Jesus’s words in Mark 10:23 ring a loud conviction to anyone who might listen. I feel this speaks so clearly to most Americans, and the American dream mentality, though I am truly grateful for these comforts. And yet, it can be a true hindrance to those around us actually hearing the message we preach. So much of the scripture attests to God trying to help humanity see their need for Him. But what humans think they “need” is usually much different than what God KNOWS we need.
Throughout the Old Testament (the old covenant), God showed the people their need for Him by allowing them to stumble, and then picking them up, dusting them off, and re-stating what He had already instructed they would need to do to have success. Sound familiar?
It feels to me very much like what a parent has to do for a child several times, even in one day! Thus the references to the Israelites as rebellious children, lost lambs, straying sheep, make so much sense! But what children have that we very often miss, is a true, blind trust of the one who loves them. Because of their need and natural dependency on the one who cares for them, there is a particular naivety involved in a child’s view of the world. This is, from my reading of the Scripture, exactly what is desired and protected by Jesus. It is why He says, “….for such is the Kingdom of Heaven.”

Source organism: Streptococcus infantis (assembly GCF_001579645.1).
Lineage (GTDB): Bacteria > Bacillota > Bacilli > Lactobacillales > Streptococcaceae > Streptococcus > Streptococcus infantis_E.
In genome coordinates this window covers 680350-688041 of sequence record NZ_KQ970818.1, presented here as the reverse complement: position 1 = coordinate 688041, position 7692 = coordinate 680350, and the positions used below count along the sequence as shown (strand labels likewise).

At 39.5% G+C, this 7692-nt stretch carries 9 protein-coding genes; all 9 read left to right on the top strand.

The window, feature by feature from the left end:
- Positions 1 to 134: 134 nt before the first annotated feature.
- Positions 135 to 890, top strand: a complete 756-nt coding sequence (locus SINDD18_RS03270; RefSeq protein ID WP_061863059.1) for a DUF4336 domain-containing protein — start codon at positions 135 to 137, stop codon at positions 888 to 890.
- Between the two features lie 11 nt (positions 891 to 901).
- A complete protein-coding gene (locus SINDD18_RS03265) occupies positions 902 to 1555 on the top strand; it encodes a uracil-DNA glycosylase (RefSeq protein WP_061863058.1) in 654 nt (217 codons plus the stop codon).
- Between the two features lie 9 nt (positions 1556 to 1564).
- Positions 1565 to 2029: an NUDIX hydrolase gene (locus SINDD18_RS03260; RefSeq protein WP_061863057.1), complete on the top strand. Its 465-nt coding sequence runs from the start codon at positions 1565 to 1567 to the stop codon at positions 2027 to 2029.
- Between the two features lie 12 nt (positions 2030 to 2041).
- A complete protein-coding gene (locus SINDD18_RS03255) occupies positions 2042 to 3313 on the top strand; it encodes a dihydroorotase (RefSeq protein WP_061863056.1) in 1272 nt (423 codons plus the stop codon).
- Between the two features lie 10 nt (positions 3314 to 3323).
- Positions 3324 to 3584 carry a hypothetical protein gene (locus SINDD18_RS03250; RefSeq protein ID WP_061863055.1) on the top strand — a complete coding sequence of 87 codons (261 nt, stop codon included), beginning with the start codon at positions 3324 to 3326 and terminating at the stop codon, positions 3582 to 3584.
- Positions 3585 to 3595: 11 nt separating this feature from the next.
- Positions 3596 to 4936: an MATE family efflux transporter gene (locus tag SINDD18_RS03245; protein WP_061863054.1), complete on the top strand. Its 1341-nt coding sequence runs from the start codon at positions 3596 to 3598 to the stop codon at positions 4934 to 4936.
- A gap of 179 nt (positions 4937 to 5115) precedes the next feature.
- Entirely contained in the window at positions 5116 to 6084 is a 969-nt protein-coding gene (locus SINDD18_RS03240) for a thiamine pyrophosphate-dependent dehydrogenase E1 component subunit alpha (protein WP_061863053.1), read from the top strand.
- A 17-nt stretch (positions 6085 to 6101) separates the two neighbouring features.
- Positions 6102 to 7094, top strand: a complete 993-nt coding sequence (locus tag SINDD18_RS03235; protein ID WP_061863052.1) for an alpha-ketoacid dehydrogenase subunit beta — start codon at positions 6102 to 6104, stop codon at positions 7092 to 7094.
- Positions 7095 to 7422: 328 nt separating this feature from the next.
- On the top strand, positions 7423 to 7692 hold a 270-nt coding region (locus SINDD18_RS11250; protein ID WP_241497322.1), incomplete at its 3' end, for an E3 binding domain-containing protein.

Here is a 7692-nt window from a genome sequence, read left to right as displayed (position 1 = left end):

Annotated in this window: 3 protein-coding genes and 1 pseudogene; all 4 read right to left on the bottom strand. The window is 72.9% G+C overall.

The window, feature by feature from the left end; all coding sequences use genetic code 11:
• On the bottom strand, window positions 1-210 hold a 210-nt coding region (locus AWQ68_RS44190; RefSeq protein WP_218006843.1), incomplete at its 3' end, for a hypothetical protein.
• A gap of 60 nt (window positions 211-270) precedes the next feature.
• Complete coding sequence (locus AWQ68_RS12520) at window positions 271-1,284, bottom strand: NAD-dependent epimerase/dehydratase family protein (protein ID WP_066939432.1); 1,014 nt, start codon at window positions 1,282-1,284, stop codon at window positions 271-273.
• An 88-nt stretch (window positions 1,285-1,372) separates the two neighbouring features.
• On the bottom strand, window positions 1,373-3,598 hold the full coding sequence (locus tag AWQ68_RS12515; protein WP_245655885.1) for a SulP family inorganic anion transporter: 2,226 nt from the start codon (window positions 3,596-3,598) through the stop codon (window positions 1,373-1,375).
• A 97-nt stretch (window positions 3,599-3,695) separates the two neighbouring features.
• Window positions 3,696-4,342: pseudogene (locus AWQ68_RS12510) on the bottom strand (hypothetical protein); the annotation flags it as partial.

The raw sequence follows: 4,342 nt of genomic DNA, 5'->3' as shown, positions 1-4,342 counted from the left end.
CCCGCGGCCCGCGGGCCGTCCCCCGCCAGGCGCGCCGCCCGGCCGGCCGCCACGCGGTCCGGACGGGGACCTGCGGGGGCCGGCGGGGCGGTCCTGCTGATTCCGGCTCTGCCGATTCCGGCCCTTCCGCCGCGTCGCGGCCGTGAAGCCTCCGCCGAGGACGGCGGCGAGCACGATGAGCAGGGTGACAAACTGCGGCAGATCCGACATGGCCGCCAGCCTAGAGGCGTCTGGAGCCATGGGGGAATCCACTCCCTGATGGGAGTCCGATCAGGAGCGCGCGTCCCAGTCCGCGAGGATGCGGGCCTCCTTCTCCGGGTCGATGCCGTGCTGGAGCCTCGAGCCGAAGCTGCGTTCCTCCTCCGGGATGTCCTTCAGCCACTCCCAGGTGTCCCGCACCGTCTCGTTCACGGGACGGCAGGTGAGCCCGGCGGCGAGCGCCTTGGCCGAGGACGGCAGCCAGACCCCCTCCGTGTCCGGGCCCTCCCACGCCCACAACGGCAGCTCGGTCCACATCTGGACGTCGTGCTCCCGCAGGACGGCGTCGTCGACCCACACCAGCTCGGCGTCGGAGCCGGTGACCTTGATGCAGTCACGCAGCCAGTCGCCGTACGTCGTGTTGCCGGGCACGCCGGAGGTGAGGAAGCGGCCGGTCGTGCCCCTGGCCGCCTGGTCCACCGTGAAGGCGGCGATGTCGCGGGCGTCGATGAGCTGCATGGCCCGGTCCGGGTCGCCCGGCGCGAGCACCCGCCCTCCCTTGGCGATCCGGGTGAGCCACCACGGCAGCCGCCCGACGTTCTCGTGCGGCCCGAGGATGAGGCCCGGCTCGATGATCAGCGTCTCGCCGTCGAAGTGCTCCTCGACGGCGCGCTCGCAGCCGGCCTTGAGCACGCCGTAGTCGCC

The opposite would seem to be true of the “rich.” Rich, referring to a mindset as much as, or more than, a house full of expensive treasure. In the mind of the one who “has it all” there is no need for dependence on any other person, no need to trust outside of himself. God tried to help the Israelites understand that when they trusted in themselves, they would ultimately fail. (So many battles were lost as the Israelites did not consult God. Saul, in 1 Chronicles 10, “did not seek guidance from the Lord,” so the kingdom was taken from him. The Gibeonites deceived the people, Josh 9:14: “they did not ask counsel from the Lord.”) But if He was their resource, their Warrior, their shield, their Treasure, their King……the blessings would follow them throughout the generations. (See Joshua 23-24)
In Mark 10, Jesus addressed the “I’m just fine” mentality. The same type mindset that He addressed in Mark 2, Luke 5, and Matthew 9 when He said, “Those who are well have no need of a physician, but those who are sick. I have not come to call the righteous but sinners to repentance.” The ones who know their need for a physician, seek to find the Healer. Those who know they will face a Judge and have blame, who are unable to be innocent before Him, know they need a Redeemer. Those who have hit rock bottom in life and cannot save themselves, know they need a Savior. A Rescue, a Rock to stand on. Those who are vulnerable to this world, its sin, its dangers, its encumbrance, know they need a Prince of Peace. And those who have ever needed a defense, know they need a Shield, a Fortress, a Mighty Warrior.
Until a person realizes the need, or is willing to hear the still, small voice that calls a heart to the Only true Satisfaction….It is impossible for him to find salvation. But as Jesus says in Mark 10:27, “With man this is impossible, but not with God. For all things are possible with God.” Thank you, God for Your indescribable gift!!